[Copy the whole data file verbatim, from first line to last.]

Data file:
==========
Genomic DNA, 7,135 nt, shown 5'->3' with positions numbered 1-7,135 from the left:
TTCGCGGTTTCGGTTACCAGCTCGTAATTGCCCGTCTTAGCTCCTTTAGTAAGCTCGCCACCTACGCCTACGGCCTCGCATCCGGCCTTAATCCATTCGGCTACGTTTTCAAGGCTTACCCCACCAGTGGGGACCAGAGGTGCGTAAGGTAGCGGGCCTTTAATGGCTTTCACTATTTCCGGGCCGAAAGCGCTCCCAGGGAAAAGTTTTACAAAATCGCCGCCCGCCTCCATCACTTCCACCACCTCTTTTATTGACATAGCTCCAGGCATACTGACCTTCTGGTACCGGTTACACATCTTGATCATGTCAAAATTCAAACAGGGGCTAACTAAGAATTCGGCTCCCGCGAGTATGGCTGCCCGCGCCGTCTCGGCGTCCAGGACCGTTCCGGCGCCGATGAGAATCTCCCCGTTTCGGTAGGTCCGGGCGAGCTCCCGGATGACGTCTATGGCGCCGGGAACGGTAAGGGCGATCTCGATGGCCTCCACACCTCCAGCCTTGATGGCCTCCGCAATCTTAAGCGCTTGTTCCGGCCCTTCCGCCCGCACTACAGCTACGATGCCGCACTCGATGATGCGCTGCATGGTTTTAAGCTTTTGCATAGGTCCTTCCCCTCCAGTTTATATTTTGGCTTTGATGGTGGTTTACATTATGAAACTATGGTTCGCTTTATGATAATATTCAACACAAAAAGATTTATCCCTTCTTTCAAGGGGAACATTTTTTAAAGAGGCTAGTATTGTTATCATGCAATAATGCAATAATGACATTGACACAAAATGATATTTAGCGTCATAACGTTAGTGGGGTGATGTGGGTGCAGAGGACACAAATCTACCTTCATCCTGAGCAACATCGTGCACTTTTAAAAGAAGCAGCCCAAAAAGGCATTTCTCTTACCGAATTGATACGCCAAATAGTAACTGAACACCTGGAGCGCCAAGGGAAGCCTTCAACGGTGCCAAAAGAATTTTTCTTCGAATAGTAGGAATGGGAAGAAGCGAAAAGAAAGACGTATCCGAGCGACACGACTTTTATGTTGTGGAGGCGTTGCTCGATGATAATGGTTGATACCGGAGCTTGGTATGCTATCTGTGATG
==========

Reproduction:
Genomic DNA, 7,135 nt, shown 5'->3' with positions numbered 1-7,135 from the left:
TTCGCGGTTTCGGTTACCAGCTCGTAATTGCCCGTCTTAGCTCCTTTAGTAAGCTCGCCACCTACGCCTACGGCCTCGCATCCGGCCTTAATCCATTCGGCTACGTTTTCAAGGCTTACCCCACCAGTGGGGACCAGAGGTGCGTAAGGTAGCGGGCCTTTAATGGCTTTCACTATTTCCGGGCCGAAAGCGCTCCCAGGGAAAAGTTTTACAAAATCGCCGCCCGCCTCCATCACTTCCACCACCTCTTTTATTGACATAGCTCCAGGCATACTGACCTTCTGGTACCGGTTACACATCTTGATCATGTCAAAATTCAAACAGGGGCTAACTAAGAATTCGGCTCCCGCGAGTATGGCTGCCCGCGCCGTCTCGGCGTCCAGGACCGTTCCGGCGCCGATGAGAATCTCCCCGTTTCGGTAGGTCCGGGCGAGCTCCCGGATGACGTCTATGGCGCCGGGAACGGTAAGGGCGATCTCGATGGCCTCCACACCTCCAGCCTTGATGGCCTCCGCAATCTTAAGCGCTTGTTCCGGCCCTTCCGCCCGCACTACAGCTACGATGCCGCACTCGATGATGCGCTGCATGGTTTTAAGCTTTTGCATAGGTCCTTCCCCTCCAGTTTATATTTTGGCTTTGATGGTGGTTTACATTATGAAACTATGGTTCGCTTTATGATAATATTCAACACAAAAAGATTTATCCCTTCTTTCAAGGGGAACATTTTTTAAAGAGGCTAGTATTGTTATCATGCAATAATGCAATAATGACATTGACACAAAATGATATTTAGCGTCATAACGTTAGTGGGGTGATGTGGGTGCAGAGGACACAAATCTACCTTCATCCTGAGCAACATCGTGCACTTTTAAAAGAAGCAGCCCAAAAAGGCATTTCTCTTACCGAATTGATACGCCAAATAGTAACTGAACACCTGGAGCGCCAAGGGAAGCCTTCAACGGTGCCAAAAGAATTTTTCTTCGAATAGTAGGAATGGGAAGAAGCGAAAAGAAAGACGTATCCGAGCGACACGACTTTTATGTTGTGGAGGCGTTGCTCGATGATAATGGTTGATACCGGAGCTTGGTATGCTATCTGTGATG